Jeff Rosica

The “all-new” Media Composer 2019, the rare redesign of Avid’s longstanding flagship NLE that debuted on stage at the Avid Connect conference last month, is due for delivery to editors by the end of June, executives said in a conference call with investors yesterday.

“The market’s overwhelming response … has been unlike anything we’ve experienced in quite some time here at Avid,” said CEO Jeff Rosica in his opening remarks. “It better positions Avid to increase our adoption of our video creation tools, which will help to accelerate subscription growth with every type of user.” Rosica went on to say the new Media Composer is expected to arrive late in the second quarter, suggesting a June ship date.

Rosica also teased new pro audio and music products to be announced at Summer NAMM in Nashville, TN, without offering details.

Avid’s net revenue in the first quarter was $103.3 million, a 5.5% increase over the same period in the previous year. A small decline in maintenance revenue — as more users opt for subscription plans — was more than offset by an increase in subscriptions and strong sales of the company’s integrated solutions.

Slow and Steady into the Cloud

Asked about the timeline for Avid to begin racking up sales of cloud services, including its new Nexis Cloudspaces cloud archive offering, Rosica tamped down expectations. “I don’t think it’s going to be explosive,” he said. “It’s going to take time for that revenue to grow because it is a gradual building.” But he did note that it points the way for Avid to increase its market share in storage by providing new nearline, archive and cold storage services in addition to the high-performance shared storage systems that have been its bread and butter.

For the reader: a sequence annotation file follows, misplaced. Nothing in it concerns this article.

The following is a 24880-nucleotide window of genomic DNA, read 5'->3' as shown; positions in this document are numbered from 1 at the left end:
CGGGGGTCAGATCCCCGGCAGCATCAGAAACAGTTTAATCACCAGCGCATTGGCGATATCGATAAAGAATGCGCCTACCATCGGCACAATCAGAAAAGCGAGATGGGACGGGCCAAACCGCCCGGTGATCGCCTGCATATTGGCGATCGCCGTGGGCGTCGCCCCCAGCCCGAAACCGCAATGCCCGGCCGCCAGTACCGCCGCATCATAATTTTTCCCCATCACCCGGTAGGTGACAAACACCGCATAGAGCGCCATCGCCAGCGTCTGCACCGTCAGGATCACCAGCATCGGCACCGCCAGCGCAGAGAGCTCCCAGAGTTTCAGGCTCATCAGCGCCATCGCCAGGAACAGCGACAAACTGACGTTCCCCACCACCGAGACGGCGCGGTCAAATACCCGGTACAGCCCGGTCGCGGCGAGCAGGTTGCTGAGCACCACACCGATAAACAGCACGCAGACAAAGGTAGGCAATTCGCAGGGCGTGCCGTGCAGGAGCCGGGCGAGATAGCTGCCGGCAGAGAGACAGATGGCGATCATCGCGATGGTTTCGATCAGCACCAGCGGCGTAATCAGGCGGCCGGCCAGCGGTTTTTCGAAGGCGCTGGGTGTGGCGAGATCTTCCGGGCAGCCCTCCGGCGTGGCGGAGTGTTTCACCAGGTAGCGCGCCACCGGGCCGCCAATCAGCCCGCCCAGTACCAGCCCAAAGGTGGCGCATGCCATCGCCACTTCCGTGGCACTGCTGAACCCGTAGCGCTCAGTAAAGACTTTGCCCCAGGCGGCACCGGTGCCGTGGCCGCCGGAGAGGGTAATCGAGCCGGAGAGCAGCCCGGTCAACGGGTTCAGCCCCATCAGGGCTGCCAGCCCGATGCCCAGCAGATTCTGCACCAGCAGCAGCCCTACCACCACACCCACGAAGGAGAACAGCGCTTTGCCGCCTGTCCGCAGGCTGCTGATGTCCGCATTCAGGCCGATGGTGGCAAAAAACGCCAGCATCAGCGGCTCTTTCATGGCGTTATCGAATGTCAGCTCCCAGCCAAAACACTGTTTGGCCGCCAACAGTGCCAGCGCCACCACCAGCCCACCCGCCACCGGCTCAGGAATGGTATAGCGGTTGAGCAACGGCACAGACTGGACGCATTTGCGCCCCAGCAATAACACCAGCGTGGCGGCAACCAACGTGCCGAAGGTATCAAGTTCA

Rosica said revenue from Cloudspaces specifically should begin showing up in the second half of this year, as customers make the decision to pay for the service after the built-in 90-day trial period. And he said larger-scale cloud migrations, where users begin moving to Avid’s Microsoft Azure-hosted implementation of its MediaCentral workflow, are happening slowly, as media companies move very carefully into the cloud.

“We’ve been working with a number of large media customers and film studios on doing strategic moves of some of their workflows to the cloud,” he said. “It’ll take time to migrate over which, to be honest, is a good thing because if they went too fast you could see too aggressive of a hit to the cash flows of the company. I think the industry will go hybrid, and will go gradually.”